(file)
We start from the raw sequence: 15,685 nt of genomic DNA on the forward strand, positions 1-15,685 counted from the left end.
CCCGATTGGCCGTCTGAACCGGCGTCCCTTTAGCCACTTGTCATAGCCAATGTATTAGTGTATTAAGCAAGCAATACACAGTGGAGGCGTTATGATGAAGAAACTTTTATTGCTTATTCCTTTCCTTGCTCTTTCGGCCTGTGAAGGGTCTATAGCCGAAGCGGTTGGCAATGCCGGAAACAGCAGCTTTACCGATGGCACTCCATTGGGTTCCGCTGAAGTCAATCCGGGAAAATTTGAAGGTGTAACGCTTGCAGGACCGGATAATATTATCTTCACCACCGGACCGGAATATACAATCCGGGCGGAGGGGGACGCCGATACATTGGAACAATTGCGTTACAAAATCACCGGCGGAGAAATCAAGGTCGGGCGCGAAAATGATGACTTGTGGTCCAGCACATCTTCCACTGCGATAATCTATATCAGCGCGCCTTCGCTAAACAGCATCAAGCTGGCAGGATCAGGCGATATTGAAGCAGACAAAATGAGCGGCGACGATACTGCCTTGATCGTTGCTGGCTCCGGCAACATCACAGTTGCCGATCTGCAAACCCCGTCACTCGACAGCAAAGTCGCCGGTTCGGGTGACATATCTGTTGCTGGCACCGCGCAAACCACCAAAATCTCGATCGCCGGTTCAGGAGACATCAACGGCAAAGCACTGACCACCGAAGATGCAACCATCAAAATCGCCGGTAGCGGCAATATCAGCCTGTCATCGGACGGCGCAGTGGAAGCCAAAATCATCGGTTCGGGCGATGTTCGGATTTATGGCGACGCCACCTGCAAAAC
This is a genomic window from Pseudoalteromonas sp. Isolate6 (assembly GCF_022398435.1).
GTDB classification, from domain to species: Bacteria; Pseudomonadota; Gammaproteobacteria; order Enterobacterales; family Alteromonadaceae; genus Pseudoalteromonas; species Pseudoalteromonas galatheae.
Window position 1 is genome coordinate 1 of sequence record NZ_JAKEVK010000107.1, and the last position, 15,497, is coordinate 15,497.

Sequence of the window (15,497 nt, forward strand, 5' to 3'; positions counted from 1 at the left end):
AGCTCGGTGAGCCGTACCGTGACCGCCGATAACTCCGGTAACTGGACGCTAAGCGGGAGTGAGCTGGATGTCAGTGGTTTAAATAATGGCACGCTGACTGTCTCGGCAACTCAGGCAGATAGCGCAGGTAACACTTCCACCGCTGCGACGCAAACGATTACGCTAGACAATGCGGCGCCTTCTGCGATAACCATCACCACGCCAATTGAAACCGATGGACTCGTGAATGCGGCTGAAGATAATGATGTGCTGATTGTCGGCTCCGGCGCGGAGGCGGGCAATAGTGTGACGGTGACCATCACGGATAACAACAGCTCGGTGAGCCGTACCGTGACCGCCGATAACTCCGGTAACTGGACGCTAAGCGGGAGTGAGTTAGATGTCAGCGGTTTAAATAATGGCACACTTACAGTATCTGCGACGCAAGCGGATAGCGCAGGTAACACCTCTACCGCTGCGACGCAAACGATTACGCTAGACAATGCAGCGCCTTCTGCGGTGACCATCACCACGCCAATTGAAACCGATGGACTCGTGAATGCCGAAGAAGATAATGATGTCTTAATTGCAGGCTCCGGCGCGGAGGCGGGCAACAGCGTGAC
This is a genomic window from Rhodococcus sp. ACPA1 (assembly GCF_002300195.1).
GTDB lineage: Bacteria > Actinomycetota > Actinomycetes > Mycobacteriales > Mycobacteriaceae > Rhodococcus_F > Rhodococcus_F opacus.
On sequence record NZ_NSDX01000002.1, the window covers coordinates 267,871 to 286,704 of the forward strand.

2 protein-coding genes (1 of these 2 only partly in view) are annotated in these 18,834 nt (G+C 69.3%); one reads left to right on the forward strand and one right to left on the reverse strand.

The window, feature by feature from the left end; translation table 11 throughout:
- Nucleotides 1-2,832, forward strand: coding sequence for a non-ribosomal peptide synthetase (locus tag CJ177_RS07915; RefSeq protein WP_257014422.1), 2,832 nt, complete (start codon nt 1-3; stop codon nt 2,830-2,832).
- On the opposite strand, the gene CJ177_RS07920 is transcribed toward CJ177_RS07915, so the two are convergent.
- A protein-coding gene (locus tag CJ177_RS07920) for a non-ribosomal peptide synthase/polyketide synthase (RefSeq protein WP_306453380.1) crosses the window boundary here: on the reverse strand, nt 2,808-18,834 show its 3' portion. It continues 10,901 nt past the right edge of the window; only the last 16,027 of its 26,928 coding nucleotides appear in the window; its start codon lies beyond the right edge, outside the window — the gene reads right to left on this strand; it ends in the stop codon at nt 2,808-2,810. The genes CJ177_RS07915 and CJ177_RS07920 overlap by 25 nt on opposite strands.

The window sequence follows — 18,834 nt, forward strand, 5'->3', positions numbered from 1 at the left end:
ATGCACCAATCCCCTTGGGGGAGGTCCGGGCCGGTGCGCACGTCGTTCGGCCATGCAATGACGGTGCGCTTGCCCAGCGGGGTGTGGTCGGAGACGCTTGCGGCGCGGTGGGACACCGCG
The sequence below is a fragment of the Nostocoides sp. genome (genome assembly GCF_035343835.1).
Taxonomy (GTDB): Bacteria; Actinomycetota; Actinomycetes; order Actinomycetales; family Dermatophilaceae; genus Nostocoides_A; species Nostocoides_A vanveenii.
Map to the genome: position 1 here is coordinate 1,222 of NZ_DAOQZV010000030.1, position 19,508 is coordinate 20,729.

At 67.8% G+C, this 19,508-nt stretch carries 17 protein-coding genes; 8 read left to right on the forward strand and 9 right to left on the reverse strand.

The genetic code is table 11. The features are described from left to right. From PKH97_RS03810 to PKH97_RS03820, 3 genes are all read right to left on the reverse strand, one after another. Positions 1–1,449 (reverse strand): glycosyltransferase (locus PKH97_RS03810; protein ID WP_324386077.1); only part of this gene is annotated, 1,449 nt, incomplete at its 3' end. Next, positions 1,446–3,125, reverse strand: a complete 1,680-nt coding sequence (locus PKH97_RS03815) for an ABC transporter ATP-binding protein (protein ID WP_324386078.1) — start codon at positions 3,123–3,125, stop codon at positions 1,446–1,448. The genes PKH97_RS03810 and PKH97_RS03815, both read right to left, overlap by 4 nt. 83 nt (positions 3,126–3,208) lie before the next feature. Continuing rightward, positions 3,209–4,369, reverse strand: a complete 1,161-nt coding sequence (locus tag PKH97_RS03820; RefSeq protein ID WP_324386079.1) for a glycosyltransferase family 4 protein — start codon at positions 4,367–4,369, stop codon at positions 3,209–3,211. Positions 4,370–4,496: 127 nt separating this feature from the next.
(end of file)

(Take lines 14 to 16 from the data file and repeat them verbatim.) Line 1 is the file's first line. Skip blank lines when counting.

- On the opposite strand, the gene CJ177_RS07920 is transcribed toward CJ177_RS07915, so the two are convergent.
- A protein-coding gene (locus tag CJ177_RS07920) for a non-ribosomal peptide synthase/polyketide synthase (RefSeq protein WP_306453380.1) crosses the window boundary here: on the reverse strand, nt 2,808-18,834 show its 3' portion. It continues 10,901 nt past the right edge of the window; only the last 16,027 of its 26,928 coding nucleotides appear in the window; its start codon lies beyond the right edge, outside the window — the gene reads right to left on this strand; it ends in the stop codon at nt 2,808-2,810. The genes CJ177_RS07915 and CJ177_RS07920 overlap by 25 nt on opposite strands.

The window sequence follows — 18,834 nt, forward strand, 5'->3', positions numbered from 1 at the left end: